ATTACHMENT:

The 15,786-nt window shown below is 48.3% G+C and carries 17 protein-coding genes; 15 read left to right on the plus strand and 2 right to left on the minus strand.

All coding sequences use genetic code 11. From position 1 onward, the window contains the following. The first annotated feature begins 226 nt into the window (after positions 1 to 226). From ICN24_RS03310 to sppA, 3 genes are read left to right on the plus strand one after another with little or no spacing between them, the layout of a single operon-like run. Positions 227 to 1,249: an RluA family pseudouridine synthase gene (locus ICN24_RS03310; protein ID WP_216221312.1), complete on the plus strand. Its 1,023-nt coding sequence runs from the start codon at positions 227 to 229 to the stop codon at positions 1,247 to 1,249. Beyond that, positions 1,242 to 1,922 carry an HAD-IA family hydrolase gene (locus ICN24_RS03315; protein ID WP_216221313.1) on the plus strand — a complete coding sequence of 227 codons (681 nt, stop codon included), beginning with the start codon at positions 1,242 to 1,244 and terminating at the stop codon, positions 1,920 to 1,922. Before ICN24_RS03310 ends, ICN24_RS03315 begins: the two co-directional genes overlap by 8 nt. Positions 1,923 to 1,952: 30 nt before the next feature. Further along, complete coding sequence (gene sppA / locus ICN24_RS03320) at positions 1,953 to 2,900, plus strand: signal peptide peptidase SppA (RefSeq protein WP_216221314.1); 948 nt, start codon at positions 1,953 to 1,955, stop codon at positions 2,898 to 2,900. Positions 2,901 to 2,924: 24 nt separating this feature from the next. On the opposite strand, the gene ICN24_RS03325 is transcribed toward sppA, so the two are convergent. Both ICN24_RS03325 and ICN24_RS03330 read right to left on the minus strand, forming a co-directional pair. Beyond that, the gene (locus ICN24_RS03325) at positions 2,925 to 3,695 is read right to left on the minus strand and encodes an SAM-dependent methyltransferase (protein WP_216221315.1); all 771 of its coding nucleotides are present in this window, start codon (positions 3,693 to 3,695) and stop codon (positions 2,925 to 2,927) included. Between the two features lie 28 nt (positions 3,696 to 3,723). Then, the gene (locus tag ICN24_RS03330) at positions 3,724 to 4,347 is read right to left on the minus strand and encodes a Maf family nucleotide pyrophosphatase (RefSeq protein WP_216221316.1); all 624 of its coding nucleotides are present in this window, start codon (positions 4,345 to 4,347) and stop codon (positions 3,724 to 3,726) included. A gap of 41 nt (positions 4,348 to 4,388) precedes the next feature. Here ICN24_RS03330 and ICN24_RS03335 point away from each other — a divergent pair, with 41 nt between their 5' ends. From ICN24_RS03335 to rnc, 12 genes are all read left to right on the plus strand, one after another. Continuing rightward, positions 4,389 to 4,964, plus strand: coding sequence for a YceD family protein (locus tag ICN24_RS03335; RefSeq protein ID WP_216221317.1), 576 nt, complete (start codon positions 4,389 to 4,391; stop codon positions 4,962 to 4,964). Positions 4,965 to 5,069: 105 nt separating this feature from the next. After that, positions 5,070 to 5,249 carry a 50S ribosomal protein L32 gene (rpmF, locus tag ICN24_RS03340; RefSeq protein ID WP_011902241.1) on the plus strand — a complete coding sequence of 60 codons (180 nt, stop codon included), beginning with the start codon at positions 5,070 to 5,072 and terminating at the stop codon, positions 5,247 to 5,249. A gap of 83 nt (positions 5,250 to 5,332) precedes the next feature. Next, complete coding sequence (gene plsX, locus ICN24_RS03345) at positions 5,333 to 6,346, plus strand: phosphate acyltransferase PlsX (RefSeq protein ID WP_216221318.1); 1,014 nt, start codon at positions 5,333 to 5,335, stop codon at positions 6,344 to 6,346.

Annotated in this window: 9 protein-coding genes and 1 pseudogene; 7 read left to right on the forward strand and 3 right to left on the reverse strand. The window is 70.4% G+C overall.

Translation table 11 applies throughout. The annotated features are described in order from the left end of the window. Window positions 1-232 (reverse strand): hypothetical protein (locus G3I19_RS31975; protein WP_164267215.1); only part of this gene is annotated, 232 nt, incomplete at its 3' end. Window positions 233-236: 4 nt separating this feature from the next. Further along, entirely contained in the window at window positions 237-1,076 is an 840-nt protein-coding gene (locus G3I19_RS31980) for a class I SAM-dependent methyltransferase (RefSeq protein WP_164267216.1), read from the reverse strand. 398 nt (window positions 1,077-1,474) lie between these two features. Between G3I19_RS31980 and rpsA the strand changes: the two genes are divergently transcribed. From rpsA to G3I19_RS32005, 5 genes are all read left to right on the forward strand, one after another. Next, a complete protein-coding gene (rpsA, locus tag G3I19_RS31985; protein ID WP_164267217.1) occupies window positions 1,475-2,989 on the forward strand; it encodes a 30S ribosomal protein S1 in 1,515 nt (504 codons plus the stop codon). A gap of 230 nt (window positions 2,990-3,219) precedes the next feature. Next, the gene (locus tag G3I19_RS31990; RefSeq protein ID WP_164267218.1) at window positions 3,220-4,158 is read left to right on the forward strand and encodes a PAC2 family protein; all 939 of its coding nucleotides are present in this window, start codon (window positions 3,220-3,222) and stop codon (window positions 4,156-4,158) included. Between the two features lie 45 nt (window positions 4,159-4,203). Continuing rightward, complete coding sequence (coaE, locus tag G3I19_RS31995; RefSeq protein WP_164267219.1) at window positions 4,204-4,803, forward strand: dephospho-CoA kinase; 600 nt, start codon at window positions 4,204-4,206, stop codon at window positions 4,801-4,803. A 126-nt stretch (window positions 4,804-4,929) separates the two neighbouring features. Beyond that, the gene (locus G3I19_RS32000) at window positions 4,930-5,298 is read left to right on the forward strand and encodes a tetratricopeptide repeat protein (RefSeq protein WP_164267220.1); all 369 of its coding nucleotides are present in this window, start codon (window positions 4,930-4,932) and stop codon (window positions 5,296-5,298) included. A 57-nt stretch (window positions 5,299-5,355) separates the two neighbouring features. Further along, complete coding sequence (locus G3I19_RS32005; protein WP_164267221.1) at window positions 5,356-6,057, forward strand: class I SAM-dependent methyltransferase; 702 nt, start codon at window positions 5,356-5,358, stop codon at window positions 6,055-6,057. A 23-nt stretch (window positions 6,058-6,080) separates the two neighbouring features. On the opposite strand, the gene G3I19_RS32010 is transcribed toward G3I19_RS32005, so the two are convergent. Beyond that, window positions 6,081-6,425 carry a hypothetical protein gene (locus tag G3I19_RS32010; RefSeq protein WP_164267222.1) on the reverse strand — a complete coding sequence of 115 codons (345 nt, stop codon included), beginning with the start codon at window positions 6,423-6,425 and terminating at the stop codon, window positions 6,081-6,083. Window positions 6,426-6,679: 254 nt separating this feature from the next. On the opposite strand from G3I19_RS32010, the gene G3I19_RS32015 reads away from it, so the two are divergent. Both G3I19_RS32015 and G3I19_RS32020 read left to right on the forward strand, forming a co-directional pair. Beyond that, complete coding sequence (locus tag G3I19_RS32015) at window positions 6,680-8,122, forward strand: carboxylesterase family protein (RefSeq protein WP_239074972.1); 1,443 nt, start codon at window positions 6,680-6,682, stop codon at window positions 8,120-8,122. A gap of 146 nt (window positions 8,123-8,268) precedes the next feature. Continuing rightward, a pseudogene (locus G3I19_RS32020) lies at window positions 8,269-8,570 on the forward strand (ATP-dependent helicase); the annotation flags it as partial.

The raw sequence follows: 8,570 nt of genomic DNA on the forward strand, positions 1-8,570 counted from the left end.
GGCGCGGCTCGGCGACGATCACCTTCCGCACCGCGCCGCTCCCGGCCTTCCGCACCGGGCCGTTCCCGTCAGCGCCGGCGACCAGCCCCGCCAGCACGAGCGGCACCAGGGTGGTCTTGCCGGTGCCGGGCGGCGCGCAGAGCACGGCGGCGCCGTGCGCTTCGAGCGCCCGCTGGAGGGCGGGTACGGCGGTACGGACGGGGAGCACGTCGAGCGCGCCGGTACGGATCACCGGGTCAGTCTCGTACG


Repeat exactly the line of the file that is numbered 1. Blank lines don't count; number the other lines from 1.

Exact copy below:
The 15,786-nt window shown below is 48.3% G+C and carries 17 protein-coding genes; 15 read left to right on the plus strand and 2 right to left on the minus strand.